Make Wi-Fi Visible #2 – Radio Frequency Reflection

October 18, 2014

François Vergès

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As we all know, Wi-Fi is amazing. The only thing is… it’s invisible.

So let’s start by explaining what makes Wi-Fi invisible? Wi-Fi uses radio frequencies electromagnetic waves to transfer information. These waves have wavelengths that are not within the visible space.

Light is also an electromagnetic wave. However, its wavelength is within the visible spectrum (between 330 nm and 700 nm). This is what make the light visible to the human eye. In fact, any electromagntic radiation having a wavelength between 330 nm and 700 nm is called “light” or to be precise “visible light”.

This means that we can explain Wi-Fi concepts using light analogies. In this set of articles, that is what we are going to do using simple drawings.

EPISODE #2 - RADIO FREQUENCY REFLECTION

Radio frequency reflection occurs when the electromagnetic wave encounters a flat surface and is reflected with a loss of energy. Reflection is such that the angle of incident is equal to the angle of reflection:

Reflection can be illustrated as below using a flashlight pointing towards a mirror. The light is not going through but is reflected by the mirror:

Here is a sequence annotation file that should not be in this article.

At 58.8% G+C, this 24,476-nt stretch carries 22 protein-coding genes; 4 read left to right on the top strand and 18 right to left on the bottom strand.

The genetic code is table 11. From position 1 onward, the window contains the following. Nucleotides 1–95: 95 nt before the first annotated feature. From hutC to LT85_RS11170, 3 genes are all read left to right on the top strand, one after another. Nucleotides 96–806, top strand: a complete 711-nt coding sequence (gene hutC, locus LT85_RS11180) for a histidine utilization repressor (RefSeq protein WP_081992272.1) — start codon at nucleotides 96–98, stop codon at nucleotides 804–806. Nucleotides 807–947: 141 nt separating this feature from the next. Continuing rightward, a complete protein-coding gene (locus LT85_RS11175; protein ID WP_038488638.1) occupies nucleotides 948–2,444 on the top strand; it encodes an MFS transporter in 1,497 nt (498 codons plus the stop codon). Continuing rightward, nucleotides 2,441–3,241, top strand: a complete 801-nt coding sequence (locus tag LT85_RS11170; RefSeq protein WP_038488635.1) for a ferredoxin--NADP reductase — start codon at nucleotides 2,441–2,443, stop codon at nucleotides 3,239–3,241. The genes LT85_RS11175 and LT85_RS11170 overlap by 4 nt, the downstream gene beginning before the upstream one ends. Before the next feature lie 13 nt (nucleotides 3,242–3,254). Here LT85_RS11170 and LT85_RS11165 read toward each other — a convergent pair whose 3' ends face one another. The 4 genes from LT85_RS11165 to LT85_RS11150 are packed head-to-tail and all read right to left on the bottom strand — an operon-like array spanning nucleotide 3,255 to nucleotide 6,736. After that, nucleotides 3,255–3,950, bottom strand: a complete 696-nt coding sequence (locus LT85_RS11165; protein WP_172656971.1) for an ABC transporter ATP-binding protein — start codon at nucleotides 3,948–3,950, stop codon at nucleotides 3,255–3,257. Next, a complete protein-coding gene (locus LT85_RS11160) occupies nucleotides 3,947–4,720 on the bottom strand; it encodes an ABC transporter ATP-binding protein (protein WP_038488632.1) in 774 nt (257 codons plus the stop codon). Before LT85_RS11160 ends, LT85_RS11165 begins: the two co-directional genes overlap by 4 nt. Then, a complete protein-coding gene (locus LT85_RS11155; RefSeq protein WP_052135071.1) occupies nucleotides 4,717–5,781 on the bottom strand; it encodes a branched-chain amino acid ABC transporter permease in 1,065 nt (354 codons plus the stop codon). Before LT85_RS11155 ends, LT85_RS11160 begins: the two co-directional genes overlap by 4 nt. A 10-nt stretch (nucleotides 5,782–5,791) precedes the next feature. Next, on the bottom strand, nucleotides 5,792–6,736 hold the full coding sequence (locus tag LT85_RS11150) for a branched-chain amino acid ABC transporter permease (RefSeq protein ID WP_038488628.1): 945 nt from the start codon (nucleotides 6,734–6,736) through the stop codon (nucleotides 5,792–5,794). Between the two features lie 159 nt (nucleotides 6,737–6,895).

As a radio frequency signal is reflected, it also create multiple wavefronts. These new wavefronts will eventually reach the receiver. The receiver will then receive multiple signals at differents times. This is called multipath. Multipath occurs when a signal takes different paths to go from the transmitter to the receiver:

Reflection and multipath can have a bad impact on a Wi-Fi network since several signals, that had taken different paths, will overlap one another and will then interfere when received by the receiver.

To overcome this issue and take advantage of multipath, multiple streams and antennas are now used by the Wi-Fi technology. This has been introduced with MIMO and IEEE 802.11n.

Written by François Vergès

“Episode #1 – Radio Frequency Propagation” is still available!
“Episode #3 – Radio Frequency Refraction” coming next!

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